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Potential Influence of Anesthetic Interventions on Breast Cancer Early Recurrence According to Estrogen Receptor Expression: A Sub-Study of a Randomized Trial

February 10, 2022

Effects of anesthetic interventions on cancer prognosis remain controversial. There is evidence that estrogen receptor (ER)-negative breast cancer patients have an early recurrence peak. We aimed to assess the potential benefit of regional anesthesia-analgesia versus general anesthesia regarding early recurrence in breast cancer according to ER expression.

Based on a multicenter randomized controlled trial (clinicaltrials.gov, NCT00418457), we included all the patients from Peking Union Medical College Hospital research center in this study. The primary outcome was breast cancer recurrence after surgery. The Cox proportional hazard model was used to compare recurrence between groups.

In total, 1,253 breast cancer patients were included in this sub-study, among whom the median follow-up time was 53 months. In this sub-study, 320 patients were ER-negative, and 933 were ER-positive. As for ER-negative patients, the recurrence risk in the PPA (paravertebral blocks and propofol general anesthesia) group showed no statistical difference compared with the GA (sevoflurane and opioids general anesthesia) group (19.1% versus 23.4%; adjusted HR: 0.80, 95% CI: 0.50–1.30; P = 0.377). In the first 18 months after breast cancer surgery, which is considered as the classical early peak of recurrence, after adjustment for menstruation and the pathological stage of tumor, the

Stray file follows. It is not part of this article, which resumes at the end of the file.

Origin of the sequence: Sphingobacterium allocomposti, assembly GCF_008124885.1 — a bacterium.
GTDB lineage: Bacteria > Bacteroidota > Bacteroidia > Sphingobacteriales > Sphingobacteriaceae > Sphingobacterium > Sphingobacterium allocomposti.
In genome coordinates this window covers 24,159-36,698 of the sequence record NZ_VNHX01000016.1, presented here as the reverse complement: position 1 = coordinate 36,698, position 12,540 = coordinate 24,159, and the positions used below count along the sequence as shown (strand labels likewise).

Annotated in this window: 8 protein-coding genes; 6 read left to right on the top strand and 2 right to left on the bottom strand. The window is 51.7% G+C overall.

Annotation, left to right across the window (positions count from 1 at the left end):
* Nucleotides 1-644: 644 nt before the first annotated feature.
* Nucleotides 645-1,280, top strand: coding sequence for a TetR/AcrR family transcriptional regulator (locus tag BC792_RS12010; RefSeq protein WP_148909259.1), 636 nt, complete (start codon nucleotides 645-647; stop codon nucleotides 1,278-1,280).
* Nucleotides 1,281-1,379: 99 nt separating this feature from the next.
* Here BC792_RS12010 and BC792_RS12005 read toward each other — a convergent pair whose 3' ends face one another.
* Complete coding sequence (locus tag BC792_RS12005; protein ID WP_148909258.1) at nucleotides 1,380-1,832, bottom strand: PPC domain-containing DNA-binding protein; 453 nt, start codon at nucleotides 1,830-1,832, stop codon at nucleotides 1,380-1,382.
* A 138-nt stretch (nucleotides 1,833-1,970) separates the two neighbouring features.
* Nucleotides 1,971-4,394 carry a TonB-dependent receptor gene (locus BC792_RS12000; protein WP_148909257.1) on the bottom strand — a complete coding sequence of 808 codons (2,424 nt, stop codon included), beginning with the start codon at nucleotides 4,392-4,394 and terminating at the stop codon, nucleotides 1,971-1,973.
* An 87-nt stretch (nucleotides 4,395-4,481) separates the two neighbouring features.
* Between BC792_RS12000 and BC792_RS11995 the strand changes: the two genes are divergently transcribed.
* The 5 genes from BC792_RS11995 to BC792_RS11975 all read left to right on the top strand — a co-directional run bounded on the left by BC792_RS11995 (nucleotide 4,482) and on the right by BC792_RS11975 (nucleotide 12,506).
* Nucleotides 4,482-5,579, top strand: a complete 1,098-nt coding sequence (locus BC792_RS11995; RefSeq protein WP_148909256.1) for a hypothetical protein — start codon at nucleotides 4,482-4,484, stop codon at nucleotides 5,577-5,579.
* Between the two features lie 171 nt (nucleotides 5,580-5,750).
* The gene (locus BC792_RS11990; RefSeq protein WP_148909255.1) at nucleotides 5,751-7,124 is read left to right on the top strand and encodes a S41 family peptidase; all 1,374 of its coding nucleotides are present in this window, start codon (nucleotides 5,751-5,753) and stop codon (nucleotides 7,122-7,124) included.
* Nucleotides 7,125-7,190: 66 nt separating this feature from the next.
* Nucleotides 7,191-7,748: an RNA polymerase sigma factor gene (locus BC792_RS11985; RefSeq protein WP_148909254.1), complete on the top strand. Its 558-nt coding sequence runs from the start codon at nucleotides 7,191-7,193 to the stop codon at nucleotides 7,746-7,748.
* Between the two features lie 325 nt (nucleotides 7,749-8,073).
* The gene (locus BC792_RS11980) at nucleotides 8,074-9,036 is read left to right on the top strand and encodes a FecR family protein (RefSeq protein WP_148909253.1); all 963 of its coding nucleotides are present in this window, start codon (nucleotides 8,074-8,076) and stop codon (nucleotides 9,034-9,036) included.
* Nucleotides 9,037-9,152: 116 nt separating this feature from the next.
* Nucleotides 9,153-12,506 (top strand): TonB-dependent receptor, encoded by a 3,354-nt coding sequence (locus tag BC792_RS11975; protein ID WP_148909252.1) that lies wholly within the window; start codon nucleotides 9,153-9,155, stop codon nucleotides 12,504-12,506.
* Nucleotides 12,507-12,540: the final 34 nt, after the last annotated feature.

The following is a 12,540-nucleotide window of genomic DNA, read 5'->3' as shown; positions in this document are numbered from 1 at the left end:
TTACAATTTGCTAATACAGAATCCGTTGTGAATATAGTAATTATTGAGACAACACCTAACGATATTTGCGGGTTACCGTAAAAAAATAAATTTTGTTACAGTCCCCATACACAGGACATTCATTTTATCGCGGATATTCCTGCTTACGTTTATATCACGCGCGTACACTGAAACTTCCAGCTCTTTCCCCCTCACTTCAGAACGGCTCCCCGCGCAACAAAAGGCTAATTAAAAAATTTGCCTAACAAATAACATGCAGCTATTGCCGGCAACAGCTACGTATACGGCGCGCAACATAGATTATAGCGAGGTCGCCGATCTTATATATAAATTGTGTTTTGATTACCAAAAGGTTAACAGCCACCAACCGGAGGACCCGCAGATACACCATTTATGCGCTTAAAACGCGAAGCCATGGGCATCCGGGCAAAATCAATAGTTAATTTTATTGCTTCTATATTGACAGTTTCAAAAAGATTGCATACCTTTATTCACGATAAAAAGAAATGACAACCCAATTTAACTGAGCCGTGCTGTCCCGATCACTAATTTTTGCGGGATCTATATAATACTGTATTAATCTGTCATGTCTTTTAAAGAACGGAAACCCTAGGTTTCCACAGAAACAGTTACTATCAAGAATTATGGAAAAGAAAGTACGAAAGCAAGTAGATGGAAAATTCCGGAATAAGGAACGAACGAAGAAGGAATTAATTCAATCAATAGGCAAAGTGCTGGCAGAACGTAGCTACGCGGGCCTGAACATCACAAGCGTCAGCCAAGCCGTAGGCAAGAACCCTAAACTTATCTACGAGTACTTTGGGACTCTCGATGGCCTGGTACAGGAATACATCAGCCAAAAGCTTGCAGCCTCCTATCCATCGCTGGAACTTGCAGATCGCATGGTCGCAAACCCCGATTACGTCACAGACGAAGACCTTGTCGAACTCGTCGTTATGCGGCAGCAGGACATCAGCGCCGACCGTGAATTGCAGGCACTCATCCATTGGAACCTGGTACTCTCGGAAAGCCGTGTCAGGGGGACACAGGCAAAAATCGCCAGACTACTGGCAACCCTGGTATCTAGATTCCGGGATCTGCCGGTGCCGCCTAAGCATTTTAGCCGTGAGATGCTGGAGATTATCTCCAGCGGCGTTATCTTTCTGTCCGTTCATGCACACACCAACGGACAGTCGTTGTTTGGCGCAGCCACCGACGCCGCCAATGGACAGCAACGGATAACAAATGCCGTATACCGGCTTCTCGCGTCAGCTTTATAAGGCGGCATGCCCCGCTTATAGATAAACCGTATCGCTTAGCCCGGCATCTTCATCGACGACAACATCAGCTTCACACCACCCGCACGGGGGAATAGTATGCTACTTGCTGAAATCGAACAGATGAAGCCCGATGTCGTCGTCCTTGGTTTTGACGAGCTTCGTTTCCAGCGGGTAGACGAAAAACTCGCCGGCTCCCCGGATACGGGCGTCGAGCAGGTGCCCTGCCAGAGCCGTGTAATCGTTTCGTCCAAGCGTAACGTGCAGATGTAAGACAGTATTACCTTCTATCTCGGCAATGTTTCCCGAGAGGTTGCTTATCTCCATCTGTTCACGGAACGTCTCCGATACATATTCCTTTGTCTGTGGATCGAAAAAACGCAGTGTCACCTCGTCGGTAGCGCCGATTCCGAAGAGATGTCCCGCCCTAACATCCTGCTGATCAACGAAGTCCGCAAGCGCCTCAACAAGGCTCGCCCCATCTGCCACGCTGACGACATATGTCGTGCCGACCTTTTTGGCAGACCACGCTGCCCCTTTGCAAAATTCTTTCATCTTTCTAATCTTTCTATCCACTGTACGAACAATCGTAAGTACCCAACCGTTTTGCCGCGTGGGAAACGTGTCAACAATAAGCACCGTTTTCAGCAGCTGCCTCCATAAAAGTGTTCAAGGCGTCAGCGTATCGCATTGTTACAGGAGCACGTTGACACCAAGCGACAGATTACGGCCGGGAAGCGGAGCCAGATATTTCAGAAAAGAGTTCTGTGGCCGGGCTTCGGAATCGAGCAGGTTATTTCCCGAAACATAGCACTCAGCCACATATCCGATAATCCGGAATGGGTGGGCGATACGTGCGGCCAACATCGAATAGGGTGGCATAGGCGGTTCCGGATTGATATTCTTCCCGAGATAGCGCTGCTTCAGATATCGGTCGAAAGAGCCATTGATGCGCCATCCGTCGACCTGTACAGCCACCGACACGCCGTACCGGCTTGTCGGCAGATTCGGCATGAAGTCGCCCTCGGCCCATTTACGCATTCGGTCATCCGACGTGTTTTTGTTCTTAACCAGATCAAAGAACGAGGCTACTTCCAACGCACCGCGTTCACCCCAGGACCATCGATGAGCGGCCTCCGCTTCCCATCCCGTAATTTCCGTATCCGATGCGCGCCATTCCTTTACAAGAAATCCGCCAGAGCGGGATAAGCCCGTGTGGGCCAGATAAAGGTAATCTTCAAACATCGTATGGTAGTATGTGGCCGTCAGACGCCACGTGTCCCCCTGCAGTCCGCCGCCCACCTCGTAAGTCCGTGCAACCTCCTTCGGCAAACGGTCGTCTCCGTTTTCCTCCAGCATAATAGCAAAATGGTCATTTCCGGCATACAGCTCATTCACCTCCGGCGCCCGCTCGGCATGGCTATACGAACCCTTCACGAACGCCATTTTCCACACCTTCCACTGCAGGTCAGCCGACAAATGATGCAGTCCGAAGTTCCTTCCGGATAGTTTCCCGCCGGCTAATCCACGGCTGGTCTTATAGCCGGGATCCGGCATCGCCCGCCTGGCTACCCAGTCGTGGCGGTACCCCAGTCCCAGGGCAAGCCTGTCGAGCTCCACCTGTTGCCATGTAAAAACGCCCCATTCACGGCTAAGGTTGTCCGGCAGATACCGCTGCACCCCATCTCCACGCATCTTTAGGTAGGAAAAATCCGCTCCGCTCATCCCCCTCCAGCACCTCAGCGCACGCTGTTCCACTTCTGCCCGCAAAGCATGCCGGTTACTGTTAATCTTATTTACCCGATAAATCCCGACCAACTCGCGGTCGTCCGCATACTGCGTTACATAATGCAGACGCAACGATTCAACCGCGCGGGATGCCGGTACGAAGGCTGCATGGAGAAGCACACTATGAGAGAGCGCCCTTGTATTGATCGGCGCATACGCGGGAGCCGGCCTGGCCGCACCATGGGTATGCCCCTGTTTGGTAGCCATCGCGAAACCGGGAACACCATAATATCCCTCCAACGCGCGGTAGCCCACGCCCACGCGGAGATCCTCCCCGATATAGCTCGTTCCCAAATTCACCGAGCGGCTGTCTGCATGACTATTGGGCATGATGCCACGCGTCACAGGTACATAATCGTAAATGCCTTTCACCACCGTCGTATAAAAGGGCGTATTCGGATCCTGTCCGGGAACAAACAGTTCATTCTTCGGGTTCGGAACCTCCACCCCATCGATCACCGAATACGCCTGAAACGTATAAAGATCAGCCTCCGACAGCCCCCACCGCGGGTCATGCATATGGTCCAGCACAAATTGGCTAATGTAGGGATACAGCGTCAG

decrease of early recurrence observed in the PPA group was not significant compared with the GA group (adjusted HR: 0.63, 95% CI: 0.34–1.14; P = 0.127).

In our study, the effects of early recurrence after breast cancer surgery in both ER-negative and ER-positive patients were similar between regional anesthesia- analgesia and general anesthesia. Large samples of ER-negative patients will be needed to clarify the effects of anesthetic interventions.